As an analyst, when I first stepped into the SaaS space, I wanted to understand EVERY single metric/benchmark associated with it (beginner’s enthusiasm, I know) and then compare them with my company’s metrics. After reading through scores of articles, I figured that there are two kinds of people in SaaS: people who swear by benchmarks shared by SaaS gurus like Jason Lemkin & David Skok (including yours truly) and skeptical peeps who may not.
Initially, I studied the two perspectives in their extremes and wondered why there was so much difference of opinion. What a rookie mistake! Only later did I realize that despite starkly opposite opinions, neither of the two groups was wrong and the devil usually lies in the details. Same goes out for when you’re trying to derive the right quota-to-OTE ratio for your sales reps. There’s no single right answer and the number depends on the finer details.
In this blog, we’ll pay close attention to the details and hope to find the devil. Read on.
What does Quota-to-OTE ratio mean?
Here’s the math to keep in mind:
- OTE (On-target Earnings) = Base Salary + Commissions at 100% quota achievement for the year.
- Say, the rep carries a $750K ARR quota for a year and the OTE is $150K.
- Quota-to-OTE ratio = $750K/$150K = 5X
Why is it relevant?
First off, sales productivity and quota per rep have a direct impact on sales costs. Second, the offered OTE could be a deciding factor for prospective employees contemplating on whether to join your company. However, bear in mind that they’ll remain motivated only if they are able to achieve the quota offered. Setting unrealistic quotas could lead to reps losing morale. We cannot stress enough on the importance of striking the right balance between employee motivation and the bottom-line.
So, what so the right Quota-to-OTE ratio?
I can certainly say it isn’t 42 😅. There isn’t a universal answer (for the clueless ones, here’s the reference). The general thumb rule is the quota being 4x-6x of OTE. Note that this approach holds good only in specific contexts. Thumb rules are helpful, yes, but it’s also essential to understand the context in which they are appropriate. Do not take them at face value.
Now, to figure out a suitable quota-to-OTE ratio for your business, I’ve jotted down a few Qs for you to ponder upon. Answering them and looking at the whole picture will help you arrive at the right OTE and quotas.
Q#1 Business & go-to-market model: Are you a SaaS business with recurring revenue?
Q#2 Business & go-to-market model: Is your approach inbound-driven (SEM+SEO) with an inside sales team or outbound-driven (SDR+Sales) with a field sales team? Factor in the marketing spends required to support the specific go-to-market model.
Q#3 Roles: Are you defining the ratio for account executives selling to new accounts or account managers responsible for account expansion? Customer acquisition costs are higher compared to customer retention and expansion. Non-sales functions may not even have bookings/revenue-related quotas.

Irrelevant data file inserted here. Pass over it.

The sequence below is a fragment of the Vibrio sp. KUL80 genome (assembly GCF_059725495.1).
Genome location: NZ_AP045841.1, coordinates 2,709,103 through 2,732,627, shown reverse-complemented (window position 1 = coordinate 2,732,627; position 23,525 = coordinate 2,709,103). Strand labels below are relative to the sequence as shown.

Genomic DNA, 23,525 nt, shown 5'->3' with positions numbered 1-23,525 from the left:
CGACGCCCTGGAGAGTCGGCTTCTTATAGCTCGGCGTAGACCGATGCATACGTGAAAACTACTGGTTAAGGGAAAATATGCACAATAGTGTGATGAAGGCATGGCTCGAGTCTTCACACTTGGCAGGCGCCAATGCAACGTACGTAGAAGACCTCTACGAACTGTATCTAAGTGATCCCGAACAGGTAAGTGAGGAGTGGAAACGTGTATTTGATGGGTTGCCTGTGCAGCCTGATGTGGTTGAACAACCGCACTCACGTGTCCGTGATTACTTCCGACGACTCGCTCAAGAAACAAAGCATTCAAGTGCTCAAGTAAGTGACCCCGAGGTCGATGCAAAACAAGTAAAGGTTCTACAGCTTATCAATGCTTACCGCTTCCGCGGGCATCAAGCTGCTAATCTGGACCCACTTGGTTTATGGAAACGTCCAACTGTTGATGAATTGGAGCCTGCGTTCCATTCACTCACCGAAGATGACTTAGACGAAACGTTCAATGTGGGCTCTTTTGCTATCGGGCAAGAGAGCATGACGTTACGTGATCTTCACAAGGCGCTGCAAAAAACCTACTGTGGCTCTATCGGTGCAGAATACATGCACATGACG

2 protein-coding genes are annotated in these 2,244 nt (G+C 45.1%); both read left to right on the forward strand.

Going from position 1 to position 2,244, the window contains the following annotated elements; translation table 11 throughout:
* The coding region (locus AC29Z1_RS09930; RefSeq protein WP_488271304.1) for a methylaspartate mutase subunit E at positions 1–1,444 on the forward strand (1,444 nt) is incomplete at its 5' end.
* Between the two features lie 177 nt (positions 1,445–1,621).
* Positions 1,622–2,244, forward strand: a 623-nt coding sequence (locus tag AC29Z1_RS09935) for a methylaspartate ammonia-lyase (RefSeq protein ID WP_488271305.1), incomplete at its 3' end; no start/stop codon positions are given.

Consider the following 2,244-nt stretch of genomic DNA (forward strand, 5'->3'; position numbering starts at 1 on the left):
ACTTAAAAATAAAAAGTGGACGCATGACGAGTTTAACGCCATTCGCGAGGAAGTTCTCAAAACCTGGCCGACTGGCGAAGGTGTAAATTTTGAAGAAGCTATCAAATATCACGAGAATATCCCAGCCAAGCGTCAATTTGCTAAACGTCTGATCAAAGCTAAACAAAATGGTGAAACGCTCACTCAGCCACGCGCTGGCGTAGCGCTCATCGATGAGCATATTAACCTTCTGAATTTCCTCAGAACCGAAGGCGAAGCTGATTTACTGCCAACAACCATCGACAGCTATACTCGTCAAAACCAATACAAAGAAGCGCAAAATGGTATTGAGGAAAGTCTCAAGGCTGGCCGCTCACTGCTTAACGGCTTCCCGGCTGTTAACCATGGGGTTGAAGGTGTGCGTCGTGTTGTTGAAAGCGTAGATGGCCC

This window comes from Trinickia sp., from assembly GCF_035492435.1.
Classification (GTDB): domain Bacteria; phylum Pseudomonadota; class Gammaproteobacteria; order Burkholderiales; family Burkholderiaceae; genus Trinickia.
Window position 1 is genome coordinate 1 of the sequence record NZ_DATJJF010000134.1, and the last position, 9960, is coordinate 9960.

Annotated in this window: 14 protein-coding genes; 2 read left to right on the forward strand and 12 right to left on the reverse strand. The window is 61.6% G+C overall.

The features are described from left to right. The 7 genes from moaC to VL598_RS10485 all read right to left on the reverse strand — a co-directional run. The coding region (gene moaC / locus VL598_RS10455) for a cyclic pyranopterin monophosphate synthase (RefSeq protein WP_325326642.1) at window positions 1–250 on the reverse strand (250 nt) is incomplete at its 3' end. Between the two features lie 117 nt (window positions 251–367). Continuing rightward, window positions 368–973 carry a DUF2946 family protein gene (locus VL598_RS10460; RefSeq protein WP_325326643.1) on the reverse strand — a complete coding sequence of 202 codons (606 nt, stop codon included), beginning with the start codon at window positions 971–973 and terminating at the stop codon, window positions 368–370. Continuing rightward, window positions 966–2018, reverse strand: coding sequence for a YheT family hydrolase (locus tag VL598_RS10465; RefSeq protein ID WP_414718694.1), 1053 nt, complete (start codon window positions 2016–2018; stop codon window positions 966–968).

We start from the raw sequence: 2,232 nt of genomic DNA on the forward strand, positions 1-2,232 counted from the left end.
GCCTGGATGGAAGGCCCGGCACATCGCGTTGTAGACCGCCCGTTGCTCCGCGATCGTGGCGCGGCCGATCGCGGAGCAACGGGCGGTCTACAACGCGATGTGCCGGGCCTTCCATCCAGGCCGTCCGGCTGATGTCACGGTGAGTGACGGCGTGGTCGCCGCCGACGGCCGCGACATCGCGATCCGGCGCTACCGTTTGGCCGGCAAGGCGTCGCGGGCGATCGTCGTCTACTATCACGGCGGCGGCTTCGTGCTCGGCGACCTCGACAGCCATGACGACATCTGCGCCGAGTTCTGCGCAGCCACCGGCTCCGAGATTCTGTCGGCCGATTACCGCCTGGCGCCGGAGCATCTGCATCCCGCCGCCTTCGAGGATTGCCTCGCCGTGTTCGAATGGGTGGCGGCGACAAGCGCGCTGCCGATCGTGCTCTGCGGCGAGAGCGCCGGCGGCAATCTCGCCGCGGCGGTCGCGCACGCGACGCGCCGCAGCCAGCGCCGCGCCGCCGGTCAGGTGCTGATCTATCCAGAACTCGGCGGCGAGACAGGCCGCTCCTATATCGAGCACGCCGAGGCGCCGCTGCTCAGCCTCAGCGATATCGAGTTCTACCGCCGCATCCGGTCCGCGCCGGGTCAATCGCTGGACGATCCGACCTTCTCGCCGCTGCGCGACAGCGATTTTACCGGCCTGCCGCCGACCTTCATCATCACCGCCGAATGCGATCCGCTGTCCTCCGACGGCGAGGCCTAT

Q#4 Geography: Are reps located in the same geography as the prospects and customers? Field sales reps have higher salaries than inside sales reps.
Q#5 Average Contract Value: Which customer segment(s) are you targeting? The higher the ACV, the higher would be the OTE and quota.
Q#6 Brand recognition in the market: Is your company a market leader or an upcoming brand trying to establish a presence? For early-stage companies, hiring the best reps would mean paying competitive market salaries even though the quota has to be lower than benchmarks.
Now that you’ve answered the above questions, let’s look at a few scenarios:
- If you have a non-SaaS business model, your entire revenue would be recognized upfront (depending upon the average deal size and contract tenure). Therefore, the quota could be 6-10x of OTE.
- If you are a B2B SaaS business model, ratios for each role can be as follows:
- Quota for field sales account executives focusing on new logs through outbound efforts can be at 4-6x.
- Account managers with an ARR expansion target can have their quota go as high as 8x of OTE after factoring the upsell contribution to their revenue targets.
- Inside sales reps can find their quota anywhere between 4-8x depending on the reps location, average deal size and the additional marketing investments required to support the inbound efforts.
- For inside sales teams that are based in India or Asia and are selling remotely to customers in other geographies, the Quota-to-OTE ratio would just be a vanity metric. In such scenarios, it’s better to stick to conversion rates across the funnel and check for improvement opportunities.
The following charts from a survey conducted by The Bridge Group can also provide a helpful baseline for setting OTE & Quota based on ACV.
While metrics and benchmarks can be valuable guideposts, they won’t be the end-goal or business objective in most situations. If you catch yourself questioning whether you have the right OTE and quota numbers, here’s a helpful heuristic:
- Are you able to attract top talent in a competitive market and hire your planned headcounts on time?
- Are your reps motivated & whether two-thirds of them achieve their quota?
- Are your top reps making enough to drive a Tesla Model S or an M8 convertible?
If your answers to the above questions are all yes, kudos! You’ve pretty much hit the nail on the ratio.
This blog was edited by Samra Taban